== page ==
In addition to these actions, every turn, there is a small (1 in 40 + 3 * Dexterity) chance of eroding between 1 and 3 characters on the player's square. Monsters (including pets and steeds), unless sleeping or paralyzed, will erode 1 character in their square per turn. When riding, it is thus impossible to successfully write "Elbereth" in the dust if your steed is faster than you, and you should only rely on permanent engravings which your steed cannot trample.
Semi-permanent engravings only have at most one character corrupted per action. This means that at most two (one for the action, and the small chance each turn) characters will be corrupted per turn. The chance of combat or movement corrupting a character is about 1/13. More precisely, there's 1 chance in (1 + 50/(n + 1}) (where n is the number of characters that would have been corrupted, if the engraving were temporary) that a character will be corrupted, and the following table shows the resulting probability for various cases.
In certain cases associated with magic, even permanent engravings may be eroded; in these cases, there's a 50% chance of no erosion, and a 50% chance that the formula for semi-permanent engravings will be used to corrupt 0 or 1 characters. The magical cases are shown in bold in the table below.
(chance of corrupting 1 character)
- Tiny or handless monsters cannot engrave.
- The epitaphs on gravestones share these properties, for obvious reasons. They are permanent, but can be changed or extended with a hard gem or bladed weapon. This will summon a Ghoul. Elbereth on gravestones is ignored to avoid abusing this, or naming yourself Elbereth to get a permanent Elbereth.
- Using a magic marker to engrave graffiti on the floor is generally seen as a waste of the magic marker, but is also the most common type of writing used for engravings that are randomly generated in the dungeon.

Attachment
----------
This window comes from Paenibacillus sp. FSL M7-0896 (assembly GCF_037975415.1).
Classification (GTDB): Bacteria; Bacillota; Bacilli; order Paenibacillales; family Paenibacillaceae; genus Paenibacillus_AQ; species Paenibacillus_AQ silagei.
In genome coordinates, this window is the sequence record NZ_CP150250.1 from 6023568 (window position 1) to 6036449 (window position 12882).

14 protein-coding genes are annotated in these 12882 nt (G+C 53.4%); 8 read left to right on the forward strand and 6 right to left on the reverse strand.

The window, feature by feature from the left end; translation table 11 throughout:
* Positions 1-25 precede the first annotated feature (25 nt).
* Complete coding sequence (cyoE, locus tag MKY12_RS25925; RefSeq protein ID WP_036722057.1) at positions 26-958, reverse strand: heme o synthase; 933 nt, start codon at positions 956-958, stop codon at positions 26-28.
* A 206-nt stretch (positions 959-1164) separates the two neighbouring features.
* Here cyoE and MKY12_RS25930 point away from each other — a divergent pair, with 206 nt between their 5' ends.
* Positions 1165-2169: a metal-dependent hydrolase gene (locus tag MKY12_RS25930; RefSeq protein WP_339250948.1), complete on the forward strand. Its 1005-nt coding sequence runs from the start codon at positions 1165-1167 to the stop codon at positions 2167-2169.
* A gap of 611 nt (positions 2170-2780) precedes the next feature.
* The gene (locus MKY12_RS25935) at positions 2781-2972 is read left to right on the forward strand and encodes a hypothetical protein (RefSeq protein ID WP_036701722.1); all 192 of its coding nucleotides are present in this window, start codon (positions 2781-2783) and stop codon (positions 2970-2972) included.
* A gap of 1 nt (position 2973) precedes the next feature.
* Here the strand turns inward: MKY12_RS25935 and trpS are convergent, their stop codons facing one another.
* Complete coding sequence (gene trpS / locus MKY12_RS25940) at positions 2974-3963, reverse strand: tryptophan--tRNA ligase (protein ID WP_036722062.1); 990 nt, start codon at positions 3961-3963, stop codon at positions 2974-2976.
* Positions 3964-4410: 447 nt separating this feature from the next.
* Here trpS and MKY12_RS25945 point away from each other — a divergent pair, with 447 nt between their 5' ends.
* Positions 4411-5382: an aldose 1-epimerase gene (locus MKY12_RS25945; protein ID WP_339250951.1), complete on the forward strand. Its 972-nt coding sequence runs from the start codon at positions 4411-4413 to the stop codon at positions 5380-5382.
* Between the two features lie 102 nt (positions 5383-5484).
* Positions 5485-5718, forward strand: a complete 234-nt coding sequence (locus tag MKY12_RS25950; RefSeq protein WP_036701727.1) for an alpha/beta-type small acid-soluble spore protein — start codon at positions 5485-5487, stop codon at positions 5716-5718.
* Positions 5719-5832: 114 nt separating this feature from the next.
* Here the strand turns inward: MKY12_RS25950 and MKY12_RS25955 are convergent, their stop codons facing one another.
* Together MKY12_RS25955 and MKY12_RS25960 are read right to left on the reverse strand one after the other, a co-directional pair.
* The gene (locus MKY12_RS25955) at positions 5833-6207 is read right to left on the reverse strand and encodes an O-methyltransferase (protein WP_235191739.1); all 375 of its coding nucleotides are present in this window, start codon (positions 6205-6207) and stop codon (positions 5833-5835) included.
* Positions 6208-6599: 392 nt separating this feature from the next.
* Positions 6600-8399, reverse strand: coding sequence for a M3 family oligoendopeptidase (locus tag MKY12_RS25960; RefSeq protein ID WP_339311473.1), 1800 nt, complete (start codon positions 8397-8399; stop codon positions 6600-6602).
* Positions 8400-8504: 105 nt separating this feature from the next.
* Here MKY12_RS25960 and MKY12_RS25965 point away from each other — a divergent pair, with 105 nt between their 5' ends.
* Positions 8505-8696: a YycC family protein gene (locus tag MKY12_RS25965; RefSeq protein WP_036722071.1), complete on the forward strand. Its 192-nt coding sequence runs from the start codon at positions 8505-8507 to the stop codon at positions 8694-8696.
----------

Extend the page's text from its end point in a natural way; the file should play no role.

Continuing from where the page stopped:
- Burning with a wand of fire or lightning into ice will instead melt letters into the ice, which is like a semi-permanent engraving.
- Engraving may also be used to identify wands.
- When you name an item, it is possible to get a message such as "While engraving your hand slips." The mechanics of engraving and naming are separate and quite different; the message is part of an internal mechanism to preserve the unique naming of artifacts. This is certainly a special kind of engraving, because it is absolutely permanent and requires no tool at all! It also doesn't break the illiterate conduct.
- Flammable items on the square are not damaged by burning with a wand of fire or lightning.
- Cancelling the engrave prompt when using a charged wand will use up a turn and a charge. Cancelling the prompt in any other situation, including an uncharged wand, will not use up a turn.
Chances of engraving
In Slash'EM Extended version v45 and greater, the chances of messing up a letter have been tweaked. Writing in the dust has a 1/30 chance of messing up each letter, and there's a (cumulative) chance of messing up if you are blind (1/25), confused (1/20), stunned (1/15), or hallucinating (1/18). This means the chances of successfully engraving Elbereth while impaired are much higher than in vanilla, making Elbereth a viable tactic even while stunned or hallucinating.
In Slash'EM Extended version v64 and greater, engraving with a wand of digging is much faster; up to 50 characters can be engraved in a single turn, which corresponds to 6 active Elbereths. (In Slash'EM, as well as before NetHack 3.6.0, the effects of multiple Elbereths in a single engraving stack.)
- src/engrave.c in NetHack 3.6.0, line 1059
- src/engrave.c in NetHack 3.6.0, line 1058
- src/engrave.c in NetHack 3.6.0, line 1076
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- src/engrave.c in NetHack 3.6.0, line 1028
- src/allmain.c in NetHack 3.6.0, line 323
- src/engrave.c in NetHack 3.6.0, line 296
- src/engrave.c in NetHack 3.6.0, line 294
- src/monmove.c in NetHack 3.6.0, line 377
- src/monmove.c in NetHack 3.6.0, line 312
- src/dokick.c in NetHack 3.6.0, line 881
- src/dothrow.c in NetHack 3.6.0, line 86
- src/apply.c in NetHack 3.6.0, line 2879
- src/uhitm.c in NetHack 3.6.0, line 403
- src/dig.c in NetHack 3.6.0, line 1164
- src/apply.c in NetHack 3.6.0, line 3004
- src/allmain.c in NetHack 3.6.0, line 323
- src/hack.c in NetHack 3.6.0, line 1215
- src/zap.c in NetHack 3.6.0, line 2785
- src/zap.c in NetHack 3.6.0, line 2780
- src/mklev.c in NetHack 3.6.0, line 847
- src/engrave.c in NetHack 3.6.0, line 522
- src/engrave.c in NetHack 3.6.0, line 460
- src/do_name.c in NetHack 3.6.0, line 598